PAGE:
Are the Drivers and Role of Online Trust the Same for All Web Sites and Consumers?: A Large-Scale Exploratory Empirical Study

Journal of Marketing, Vol. 69, No. 4, pp. 133-152, October 2005

Northeastern U. D’Amore-McKim School of Business Research Paper No. 380404

48 Pages Posted: 17 Feb 2003 Last revised: 30 Mar 2015

See all articles by Yakov Bart

Yakov Bart

Northeastern University - D'Amore-McKim School of Business

Venkatesh Shankar

Texas A&M University - Department of Marketing

Fareena Sultan

Northeastern University - Marketing Area

Glen L. Urban

Massachusetts Institute of Technology (MIT) - Sloan School of Management

Date Written: April 20, 2005

Abstract

The authors develop a conceptual model that links Web site and consumer characteristics, online trust, and behavioral intent. They estimate this model on data from 6831 consumers across 25 sites from eight Web site categories, using structural equation analysis with a priori and post hoc segmentation. The results show that the influences of the determinants of online trust are different across site categories and consumers. Privacy and order fulfillment are the most influential determinants of trust for sites in which both information risk and involvement are high, such as travel sites. Navigation is strongest for information-intensive sites, such as sports, portal, and community sites. Brand strength is critical for high-involvement categories, such as automobile and financial services sites. Online trust partially mediates the relationships between Web site and consumer characteristics and behavioral intent, and this mediation is strongest (weakest) for sites oriented toward infrequently (frequently) purchased, high-involvement items, such as computers (financial services).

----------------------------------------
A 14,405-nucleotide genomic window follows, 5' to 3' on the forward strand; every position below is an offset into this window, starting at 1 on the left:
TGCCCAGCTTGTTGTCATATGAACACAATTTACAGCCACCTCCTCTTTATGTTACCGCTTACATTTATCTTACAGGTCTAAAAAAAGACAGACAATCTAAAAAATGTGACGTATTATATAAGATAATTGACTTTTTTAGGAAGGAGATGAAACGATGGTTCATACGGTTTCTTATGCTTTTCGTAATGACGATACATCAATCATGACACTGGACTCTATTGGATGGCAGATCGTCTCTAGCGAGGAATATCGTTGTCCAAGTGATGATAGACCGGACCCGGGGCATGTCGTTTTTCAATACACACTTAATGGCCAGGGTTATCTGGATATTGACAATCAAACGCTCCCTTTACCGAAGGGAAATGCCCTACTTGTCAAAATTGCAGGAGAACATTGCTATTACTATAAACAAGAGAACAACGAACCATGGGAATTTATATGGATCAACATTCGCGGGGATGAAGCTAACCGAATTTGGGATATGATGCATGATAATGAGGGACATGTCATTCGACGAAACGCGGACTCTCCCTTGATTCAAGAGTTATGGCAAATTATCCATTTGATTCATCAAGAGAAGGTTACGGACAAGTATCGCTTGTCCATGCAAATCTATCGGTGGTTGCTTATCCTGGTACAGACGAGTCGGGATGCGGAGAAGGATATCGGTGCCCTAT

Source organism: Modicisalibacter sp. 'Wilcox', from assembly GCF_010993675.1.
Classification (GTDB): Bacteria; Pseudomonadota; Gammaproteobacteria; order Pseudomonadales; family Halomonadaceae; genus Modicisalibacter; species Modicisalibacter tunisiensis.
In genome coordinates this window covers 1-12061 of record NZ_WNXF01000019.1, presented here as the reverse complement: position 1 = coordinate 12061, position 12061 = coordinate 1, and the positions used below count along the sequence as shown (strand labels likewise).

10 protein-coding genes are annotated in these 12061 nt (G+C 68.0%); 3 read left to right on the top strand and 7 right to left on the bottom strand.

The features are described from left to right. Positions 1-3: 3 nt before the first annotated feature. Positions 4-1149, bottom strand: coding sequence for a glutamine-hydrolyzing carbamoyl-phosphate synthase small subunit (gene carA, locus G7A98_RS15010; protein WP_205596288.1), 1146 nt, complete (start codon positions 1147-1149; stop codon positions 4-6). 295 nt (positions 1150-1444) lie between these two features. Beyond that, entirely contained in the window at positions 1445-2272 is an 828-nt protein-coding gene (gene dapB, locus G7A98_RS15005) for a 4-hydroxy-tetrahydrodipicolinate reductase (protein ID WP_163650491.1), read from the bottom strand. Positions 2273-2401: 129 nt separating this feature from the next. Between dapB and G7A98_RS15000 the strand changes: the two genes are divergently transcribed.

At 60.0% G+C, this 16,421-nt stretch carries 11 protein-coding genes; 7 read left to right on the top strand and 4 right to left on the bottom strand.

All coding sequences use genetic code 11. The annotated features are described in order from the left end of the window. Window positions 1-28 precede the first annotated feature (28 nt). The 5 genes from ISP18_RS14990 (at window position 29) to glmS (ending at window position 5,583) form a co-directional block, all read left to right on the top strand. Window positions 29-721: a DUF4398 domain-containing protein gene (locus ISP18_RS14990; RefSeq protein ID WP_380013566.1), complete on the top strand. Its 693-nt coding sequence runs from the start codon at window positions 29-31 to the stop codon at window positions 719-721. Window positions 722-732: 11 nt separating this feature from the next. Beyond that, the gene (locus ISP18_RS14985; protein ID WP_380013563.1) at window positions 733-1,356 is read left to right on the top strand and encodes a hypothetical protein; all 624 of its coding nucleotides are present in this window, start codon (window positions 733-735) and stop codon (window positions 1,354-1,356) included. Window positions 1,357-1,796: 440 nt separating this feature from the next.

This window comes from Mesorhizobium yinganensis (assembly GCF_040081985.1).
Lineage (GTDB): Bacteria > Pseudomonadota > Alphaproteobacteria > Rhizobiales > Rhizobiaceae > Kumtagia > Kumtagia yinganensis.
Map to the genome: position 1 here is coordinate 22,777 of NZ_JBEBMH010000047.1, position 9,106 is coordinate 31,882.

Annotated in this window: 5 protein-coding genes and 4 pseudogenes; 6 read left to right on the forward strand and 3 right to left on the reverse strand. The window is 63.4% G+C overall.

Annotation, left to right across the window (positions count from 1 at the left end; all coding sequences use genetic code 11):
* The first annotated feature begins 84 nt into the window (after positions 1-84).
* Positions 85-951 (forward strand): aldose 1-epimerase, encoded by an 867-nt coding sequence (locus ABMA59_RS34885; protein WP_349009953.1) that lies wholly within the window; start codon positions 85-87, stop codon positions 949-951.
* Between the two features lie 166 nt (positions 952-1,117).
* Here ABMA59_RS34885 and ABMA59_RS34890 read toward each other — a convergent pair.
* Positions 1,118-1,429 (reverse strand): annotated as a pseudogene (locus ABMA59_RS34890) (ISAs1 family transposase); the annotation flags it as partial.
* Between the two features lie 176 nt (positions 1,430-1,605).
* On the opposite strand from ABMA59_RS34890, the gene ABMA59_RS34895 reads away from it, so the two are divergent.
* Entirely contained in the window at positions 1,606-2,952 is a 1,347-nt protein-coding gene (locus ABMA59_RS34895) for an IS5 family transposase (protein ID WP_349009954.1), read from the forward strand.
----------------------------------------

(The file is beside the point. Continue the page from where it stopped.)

Keywords: E-Business, Trust, Internet marketing, Web site design, Online strategy

Suggested Citation

Bart, Yakov and Shankar, Venkatesh and Sultan, Fareena and Urban, Glen L., Are the Drivers and Role of Online Trust the Same for All Web Sites and Consumers?: A Large-Scale Exploratory Empirical Study (April 20, 2005). Journal of Marketing, Vol. 69, No. 4, pp. 133-152, October 2005 ; Northeastern U. D’Amore-McKim School of Business Research Paper No. 380404. Available at SSRN: https://ssrn.com/abstract=380404 or http://dx.doi.org/10.2139/ssrn.380404

Yakov Bart (Contact Author)

Northeastern University - D'Amore-McKim School of Business ( email )

Boston, MA 02115
United States

Venkatesh Shankar

Texas A&M University - Department of Marketing ( email )

430 Wehner
College Station, TX 77843-4218
United States

HOME PAGE: http://www.venkyshankar.com

Fareena Sultan

Northeastern University - Marketing Area ( email )

Boston, MA 02115
United States
617-373-8555 (Phone)
617-373-8366 (Fax)

HOME PAGE: http://www.cba.neu.edu/~fsultan

Glen L. Urban

Massachusetts Institute of Technology (MIT) - Sloan School of Management ( email )

E52-473
Cambridge, MA 02142
United States
617-253-6615 (Phone)
617-258-6617 (Fax)

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